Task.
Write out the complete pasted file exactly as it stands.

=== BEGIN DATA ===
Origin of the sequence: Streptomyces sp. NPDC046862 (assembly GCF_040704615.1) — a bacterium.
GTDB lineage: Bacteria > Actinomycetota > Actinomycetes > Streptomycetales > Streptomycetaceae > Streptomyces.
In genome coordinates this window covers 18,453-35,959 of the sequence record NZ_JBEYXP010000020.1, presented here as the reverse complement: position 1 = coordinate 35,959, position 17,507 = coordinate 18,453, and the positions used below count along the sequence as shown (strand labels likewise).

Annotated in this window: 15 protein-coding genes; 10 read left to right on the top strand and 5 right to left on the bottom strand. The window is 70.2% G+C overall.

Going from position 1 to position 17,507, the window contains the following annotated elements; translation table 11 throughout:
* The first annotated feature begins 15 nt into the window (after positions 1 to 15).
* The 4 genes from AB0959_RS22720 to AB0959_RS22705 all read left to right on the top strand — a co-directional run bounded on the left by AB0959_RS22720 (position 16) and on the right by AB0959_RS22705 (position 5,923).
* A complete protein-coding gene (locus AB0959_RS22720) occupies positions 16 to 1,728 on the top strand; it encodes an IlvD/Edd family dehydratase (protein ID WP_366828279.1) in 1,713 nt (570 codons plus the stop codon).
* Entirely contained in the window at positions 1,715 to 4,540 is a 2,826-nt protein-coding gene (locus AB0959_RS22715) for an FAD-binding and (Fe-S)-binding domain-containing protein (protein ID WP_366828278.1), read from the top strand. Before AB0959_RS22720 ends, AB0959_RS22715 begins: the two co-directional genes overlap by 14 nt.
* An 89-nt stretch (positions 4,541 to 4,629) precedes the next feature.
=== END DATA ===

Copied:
Origin of the sequence: Streptomyces sp. NPDC046862 (assembly GCF_040704615.1) — a bacterium.
GTDB lineage: Bacteria > Actinomycetota > Actinomycetes > Streptomycetales > Streptomycetaceae > Streptomyces.
In genome coordinates this window covers 18,453-35,959 of the sequence record NZ_JBEYXP010000020.1, presented here as the reverse complement: position 1 = coordinate 35,959, position 17,507 = coordinate 18,453, and the positions used below count along the sequence as shown (strand labels likewise).

Annotated in this window: 15 protein-coding genes; 10 read left to right on the top strand and 5 right to left on the bottom strand. The window is 70.2% G+C overall.

Going from position 1 to position 17,507, the window contains the following annotated elements; translation table 11 throughout:
* The first annotated feature begins 15 nt into the window (after positions 1 to 15).
* The 4 genes from AB0959_RS22720 to AB0959_RS22705 all read left to right on the top strand — a co-directional run bounded on the left by AB0959_RS22720 (position 16) and on the right by AB0959_RS22705 (position 5,923).
* A complete protein-coding gene (locus AB0959_RS22720) occupies positions 16 to 1,728 on the top strand; it encodes an IlvD/Edd family dehydratase (protein ID WP_366828279.1) in 1,713 nt (570 codons plus the stop codon).
* Entirely contained in the window at positions 1,715 to 4,540 is a 2,826-nt protein-coding gene (locus AB0959_RS22715) for an FAD-binding and (Fe-S)-binding domain-containing protein (protein ID WP_366828278.1), read from the top strand. Before AB0959_RS22720 ends, AB0959_RS22715 begins: the two co-directional genes overlap by 14 nt.
* An 89-nt stretch (positions 4,541 to 4,629) precedes the next feature.